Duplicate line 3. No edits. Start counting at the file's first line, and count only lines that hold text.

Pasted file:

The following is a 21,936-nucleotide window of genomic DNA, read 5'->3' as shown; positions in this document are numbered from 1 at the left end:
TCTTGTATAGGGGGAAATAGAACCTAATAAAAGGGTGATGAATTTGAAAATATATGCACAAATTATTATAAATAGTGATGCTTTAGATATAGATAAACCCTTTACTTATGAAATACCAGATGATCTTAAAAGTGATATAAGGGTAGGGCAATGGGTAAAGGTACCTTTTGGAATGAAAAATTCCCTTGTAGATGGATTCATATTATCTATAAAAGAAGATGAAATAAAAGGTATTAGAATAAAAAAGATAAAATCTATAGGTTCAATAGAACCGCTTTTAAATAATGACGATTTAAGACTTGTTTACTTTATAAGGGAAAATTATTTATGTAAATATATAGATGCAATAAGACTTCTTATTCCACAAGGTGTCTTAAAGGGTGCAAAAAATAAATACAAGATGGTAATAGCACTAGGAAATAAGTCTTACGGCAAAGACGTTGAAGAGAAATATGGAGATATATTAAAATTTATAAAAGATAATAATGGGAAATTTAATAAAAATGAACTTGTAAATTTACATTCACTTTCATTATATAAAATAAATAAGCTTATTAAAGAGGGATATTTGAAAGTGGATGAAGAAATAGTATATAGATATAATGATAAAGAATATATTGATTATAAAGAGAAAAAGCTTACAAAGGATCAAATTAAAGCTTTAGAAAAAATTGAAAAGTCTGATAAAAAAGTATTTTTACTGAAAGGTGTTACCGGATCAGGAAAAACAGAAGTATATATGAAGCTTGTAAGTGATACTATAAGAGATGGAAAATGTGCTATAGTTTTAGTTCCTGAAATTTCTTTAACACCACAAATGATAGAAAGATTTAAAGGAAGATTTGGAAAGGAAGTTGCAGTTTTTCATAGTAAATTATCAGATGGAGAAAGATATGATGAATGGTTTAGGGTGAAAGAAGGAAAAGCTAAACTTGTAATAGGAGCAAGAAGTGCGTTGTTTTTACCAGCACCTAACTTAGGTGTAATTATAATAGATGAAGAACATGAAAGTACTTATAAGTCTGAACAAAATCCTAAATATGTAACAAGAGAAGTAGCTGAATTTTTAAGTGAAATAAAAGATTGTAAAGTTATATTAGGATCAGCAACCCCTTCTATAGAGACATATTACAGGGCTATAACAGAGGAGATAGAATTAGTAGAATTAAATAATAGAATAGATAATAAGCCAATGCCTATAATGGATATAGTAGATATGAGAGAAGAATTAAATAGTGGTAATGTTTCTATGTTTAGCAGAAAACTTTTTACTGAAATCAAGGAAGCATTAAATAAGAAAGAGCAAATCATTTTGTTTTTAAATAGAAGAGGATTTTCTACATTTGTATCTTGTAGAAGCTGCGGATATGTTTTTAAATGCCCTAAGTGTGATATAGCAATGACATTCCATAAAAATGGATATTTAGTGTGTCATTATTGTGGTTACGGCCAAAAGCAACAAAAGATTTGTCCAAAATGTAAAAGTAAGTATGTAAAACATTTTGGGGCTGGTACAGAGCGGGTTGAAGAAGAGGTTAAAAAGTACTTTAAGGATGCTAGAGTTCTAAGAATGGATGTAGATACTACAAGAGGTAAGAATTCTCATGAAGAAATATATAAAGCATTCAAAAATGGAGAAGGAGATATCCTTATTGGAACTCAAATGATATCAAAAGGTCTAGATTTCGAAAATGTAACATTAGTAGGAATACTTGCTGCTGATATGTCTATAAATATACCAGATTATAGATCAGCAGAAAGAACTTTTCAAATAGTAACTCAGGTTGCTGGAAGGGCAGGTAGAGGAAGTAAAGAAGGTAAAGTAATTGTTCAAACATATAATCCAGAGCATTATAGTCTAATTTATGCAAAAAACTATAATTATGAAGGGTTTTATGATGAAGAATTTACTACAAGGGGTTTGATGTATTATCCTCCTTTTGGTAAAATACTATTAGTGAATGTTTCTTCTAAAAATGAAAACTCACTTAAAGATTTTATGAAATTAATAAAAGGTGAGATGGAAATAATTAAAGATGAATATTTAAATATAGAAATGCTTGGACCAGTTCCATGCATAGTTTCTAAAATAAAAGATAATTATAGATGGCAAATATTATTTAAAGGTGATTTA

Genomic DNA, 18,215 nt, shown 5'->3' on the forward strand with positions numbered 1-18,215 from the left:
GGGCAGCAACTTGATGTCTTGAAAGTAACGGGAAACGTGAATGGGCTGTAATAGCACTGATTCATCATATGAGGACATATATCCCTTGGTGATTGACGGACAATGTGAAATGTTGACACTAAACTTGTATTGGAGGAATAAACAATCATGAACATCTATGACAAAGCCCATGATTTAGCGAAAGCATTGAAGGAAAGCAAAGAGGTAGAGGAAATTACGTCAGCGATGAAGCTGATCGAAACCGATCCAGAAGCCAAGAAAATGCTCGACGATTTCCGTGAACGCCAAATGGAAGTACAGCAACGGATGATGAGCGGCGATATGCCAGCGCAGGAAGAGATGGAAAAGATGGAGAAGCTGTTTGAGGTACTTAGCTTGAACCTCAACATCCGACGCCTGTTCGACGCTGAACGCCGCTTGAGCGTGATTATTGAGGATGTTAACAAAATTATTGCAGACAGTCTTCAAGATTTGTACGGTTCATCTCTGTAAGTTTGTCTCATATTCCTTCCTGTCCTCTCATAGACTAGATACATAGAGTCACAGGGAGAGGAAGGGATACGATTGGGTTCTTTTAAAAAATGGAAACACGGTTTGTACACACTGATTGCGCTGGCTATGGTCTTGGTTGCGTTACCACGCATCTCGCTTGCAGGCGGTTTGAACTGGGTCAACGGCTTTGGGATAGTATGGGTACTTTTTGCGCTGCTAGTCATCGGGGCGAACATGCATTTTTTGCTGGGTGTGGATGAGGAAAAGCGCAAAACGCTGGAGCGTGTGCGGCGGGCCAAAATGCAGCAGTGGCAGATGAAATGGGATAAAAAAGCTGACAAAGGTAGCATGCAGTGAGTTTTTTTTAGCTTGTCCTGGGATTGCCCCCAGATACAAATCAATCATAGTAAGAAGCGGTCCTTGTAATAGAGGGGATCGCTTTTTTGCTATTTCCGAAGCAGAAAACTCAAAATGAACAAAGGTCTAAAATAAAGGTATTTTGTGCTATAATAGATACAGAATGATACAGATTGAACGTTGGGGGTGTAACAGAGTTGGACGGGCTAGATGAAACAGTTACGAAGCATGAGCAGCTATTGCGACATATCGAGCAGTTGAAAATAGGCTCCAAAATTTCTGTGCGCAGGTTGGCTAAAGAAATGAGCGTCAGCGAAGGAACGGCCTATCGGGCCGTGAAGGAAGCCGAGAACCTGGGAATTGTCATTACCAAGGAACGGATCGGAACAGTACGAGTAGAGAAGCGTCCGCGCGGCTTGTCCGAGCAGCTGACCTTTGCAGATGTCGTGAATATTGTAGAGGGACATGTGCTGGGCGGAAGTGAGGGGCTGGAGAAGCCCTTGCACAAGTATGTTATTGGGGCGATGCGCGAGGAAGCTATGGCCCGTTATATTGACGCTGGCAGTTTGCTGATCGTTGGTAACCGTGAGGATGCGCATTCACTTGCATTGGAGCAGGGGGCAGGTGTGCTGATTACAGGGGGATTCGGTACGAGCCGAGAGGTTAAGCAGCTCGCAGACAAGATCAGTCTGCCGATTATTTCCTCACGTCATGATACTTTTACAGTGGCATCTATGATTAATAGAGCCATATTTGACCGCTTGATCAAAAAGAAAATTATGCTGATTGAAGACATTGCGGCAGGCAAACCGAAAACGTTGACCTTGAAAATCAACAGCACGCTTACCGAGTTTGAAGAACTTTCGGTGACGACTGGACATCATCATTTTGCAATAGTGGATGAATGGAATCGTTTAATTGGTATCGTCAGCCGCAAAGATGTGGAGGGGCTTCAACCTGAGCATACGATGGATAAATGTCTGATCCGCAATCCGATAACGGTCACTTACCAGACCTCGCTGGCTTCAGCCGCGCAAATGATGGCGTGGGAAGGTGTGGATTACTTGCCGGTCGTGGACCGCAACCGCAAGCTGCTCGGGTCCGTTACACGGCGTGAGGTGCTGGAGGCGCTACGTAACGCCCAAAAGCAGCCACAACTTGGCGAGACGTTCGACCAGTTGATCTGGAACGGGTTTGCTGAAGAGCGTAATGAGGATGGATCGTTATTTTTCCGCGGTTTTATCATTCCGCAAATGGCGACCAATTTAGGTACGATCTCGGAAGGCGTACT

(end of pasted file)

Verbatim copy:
Genomic DNA, 18,215 nt, shown 5'->3' on the forward strand with positions numbered 1-18,215 from the left: